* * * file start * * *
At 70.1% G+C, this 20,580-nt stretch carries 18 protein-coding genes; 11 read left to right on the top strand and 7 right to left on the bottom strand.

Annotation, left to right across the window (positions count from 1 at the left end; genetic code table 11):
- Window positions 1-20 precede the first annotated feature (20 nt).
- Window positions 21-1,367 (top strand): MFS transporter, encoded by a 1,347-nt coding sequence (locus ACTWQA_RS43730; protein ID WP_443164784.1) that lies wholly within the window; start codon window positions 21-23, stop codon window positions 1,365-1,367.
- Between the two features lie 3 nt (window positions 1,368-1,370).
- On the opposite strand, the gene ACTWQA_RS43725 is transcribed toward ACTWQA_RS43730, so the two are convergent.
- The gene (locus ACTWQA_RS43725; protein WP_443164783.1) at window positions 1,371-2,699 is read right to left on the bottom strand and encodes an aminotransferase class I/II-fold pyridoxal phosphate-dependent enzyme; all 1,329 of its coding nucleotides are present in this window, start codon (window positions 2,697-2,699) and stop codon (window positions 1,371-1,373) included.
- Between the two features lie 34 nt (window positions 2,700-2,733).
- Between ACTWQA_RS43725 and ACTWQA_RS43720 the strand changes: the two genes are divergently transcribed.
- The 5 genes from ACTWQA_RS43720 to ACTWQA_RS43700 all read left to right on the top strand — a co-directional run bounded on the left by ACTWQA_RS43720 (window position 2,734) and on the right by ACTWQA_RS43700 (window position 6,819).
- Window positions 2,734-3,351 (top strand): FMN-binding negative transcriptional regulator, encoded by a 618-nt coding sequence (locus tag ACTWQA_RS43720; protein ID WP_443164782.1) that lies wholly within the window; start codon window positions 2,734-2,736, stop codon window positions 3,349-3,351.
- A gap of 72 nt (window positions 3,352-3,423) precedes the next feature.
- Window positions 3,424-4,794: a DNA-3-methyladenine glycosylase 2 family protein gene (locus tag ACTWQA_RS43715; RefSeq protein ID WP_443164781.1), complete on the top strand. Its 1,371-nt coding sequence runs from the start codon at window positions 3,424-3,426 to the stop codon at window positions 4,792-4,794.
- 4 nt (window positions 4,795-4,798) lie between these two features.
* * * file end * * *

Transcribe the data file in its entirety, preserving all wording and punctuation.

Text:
At 70.1% G+C, this 20,580-nt stretch carries 18 protein-coding genes; 11 read left to right on the top strand and 7 right to left on the bottom strand.

Annotation, left to right across the window (positions count from 1 at the left end; genetic code table 11):
- Window positions 1-20 precede the first annotated feature (20 nt).
- Window positions 21-1,367 (top strand): MFS transporter, encoded by a 1,347-nt coding sequence (locus ACTWQA_RS43730; protein ID WP_443164784.1) that lies wholly within the window; start codon window positions 21-23, stop codon window positions 1,365-1,367.
- Between the two features lie 3 nt (window positions 1,368-1,370).
- On the opposite strand, the gene ACTWQA_RS43725 is transcribed toward ACTWQA_RS43730, so the two are convergent.
- The gene (locus ACTWQA_RS43725; protein WP_443164783.1) at window positions 1,371-2,699 is read right to left on the bottom strand and encodes an aminotransferase class I/II-fold pyridoxal phosphate-dependent enzyme; all 1,329 of its coding nucleotides are present in this window, start codon (window positions 2,697-2,699) and stop codon (window positions 1,371-1,373) included.
- Between the two features lie 34 nt (window positions 2,700-2,733).
- Between ACTWQA_RS43725 and ACTWQA_RS43720 the strand changes: the two genes are divergently transcribed.
- The 5 genes from ACTWQA_RS43720 to ACTWQA_RS43700 all read left to right on the top strand — a co-directional run bounded on the left by ACTWQA_RS43720 (window position 2,734) and on the right by ACTWQA_RS43700 (window position 6,819).
- Window positions 2,734-3,351 (top strand): FMN-binding negative transcriptional regulator, encoded by a 618-nt coding sequence (locus tag ACTWQA_RS43720; protein ID WP_443164782.1) that lies wholly within the window; start codon window positions 2,734-2,736, stop codon window positions 3,349-3,351.
- A gap of 72 nt (window positions 3,352-3,423) precedes the next feature.
- Window positions 3,424-4,794: a DNA-3-methyladenine glycosylase 2 family protein gene (locus tag ACTWQA_RS43715; RefSeq protein ID WP_443164781.1), complete on the top strand. Its 1,371-nt coding sequence runs from the start codon at window positions 3,424-3,426 to the stop codon at window positions 4,792-4,794.
- 4 nt (window positions 4,795-4,798) lie between these two features.